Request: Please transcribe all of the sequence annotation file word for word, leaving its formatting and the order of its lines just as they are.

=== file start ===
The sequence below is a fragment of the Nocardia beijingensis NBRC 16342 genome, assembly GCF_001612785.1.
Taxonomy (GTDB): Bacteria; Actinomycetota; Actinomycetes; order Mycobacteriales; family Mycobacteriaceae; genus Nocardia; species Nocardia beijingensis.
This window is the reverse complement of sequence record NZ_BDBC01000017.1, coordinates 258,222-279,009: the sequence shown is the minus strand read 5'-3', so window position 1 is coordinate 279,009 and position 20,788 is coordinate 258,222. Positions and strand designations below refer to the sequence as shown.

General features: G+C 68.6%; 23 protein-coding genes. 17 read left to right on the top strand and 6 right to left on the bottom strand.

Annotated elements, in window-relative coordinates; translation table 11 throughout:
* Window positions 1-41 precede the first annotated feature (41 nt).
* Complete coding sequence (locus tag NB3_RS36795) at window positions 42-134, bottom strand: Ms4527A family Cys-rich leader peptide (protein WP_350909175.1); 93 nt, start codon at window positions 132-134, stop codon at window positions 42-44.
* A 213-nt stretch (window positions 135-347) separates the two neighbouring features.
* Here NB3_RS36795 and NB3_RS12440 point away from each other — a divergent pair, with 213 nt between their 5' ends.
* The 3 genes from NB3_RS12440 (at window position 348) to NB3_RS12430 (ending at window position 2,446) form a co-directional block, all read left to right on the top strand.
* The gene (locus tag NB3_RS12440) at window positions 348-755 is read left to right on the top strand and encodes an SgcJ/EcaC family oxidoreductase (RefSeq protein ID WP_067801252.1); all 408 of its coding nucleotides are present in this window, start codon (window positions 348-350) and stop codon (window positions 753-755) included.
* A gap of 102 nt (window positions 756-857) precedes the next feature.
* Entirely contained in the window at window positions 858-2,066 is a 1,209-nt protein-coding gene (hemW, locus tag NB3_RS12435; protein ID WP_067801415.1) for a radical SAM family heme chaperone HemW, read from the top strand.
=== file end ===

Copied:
The sequence below is a fragment of the Nocardia beijingensis NBRC 16342 genome, assembly GCF_001612785.1.
Taxonomy (GTDB): Bacteria; Actinomycetota; Actinomycetes; order Mycobacteriales; family Mycobacteriaceae; genus Nocardia; species Nocardia beijingensis.
This window is the reverse complement of sequence record NZ_BDBC01000017.1, coordinates 258,222-279,009: the sequence shown is the minus strand read 5'-3', so window position 1 is coordinate 279,009 and position 20,788 is coordinate 258,222. Positions and strand designations below refer to the sequence as shown.

General features: G+C 68.6%; 23 protein-coding genes. 17 read left to right on the top strand and 6 right to left on the bottom strand.

Annotated elements, in window-relative coordinates; translation table 11 throughout:
* Window positions 1-41 precede the first annotated feature (41 nt).
* Complete coding sequence (locus tag NB3_RS36795) at window positions 42-134, bottom strand: Ms4527A family Cys-rich leader peptide (protein WP_350909175.1); 93 nt, start codon at window positions 132-134, stop codon at window positions 42-44.
* A 213-nt stretch (window positions 135-347) separates the two neighbouring features.
* Here NB3_RS36795 and NB3_RS12440 point away from each other — a divergent pair, with 213 nt between their 5' ends.
* The 3 genes from NB3_RS12440 (at window position 348) to NB3_RS12430 (ending at window position 2,446) form a co-directional block, all read left to right on the top strand.
* The gene (locus tag NB3_RS12440) at window positions 348-755 is read left to right on the top strand and encodes an SgcJ/EcaC family oxidoreductase (RefSeq protein ID WP_067801252.1); all 408 of its coding nucleotides are present in this window, start codon (window positions 348-350) and stop codon (window positions 753-755) included.
* A gap of 102 nt (window positions 756-857) precedes the next feature.
* Entirely contained in the window at window positions 858-2,066 is a 1,209-nt protein-coding gene (hemW, locus tag NB3_RS12435; protein ID WP_067801415.1) for a radical SAM family heme chaperone HemW, read from the top strand.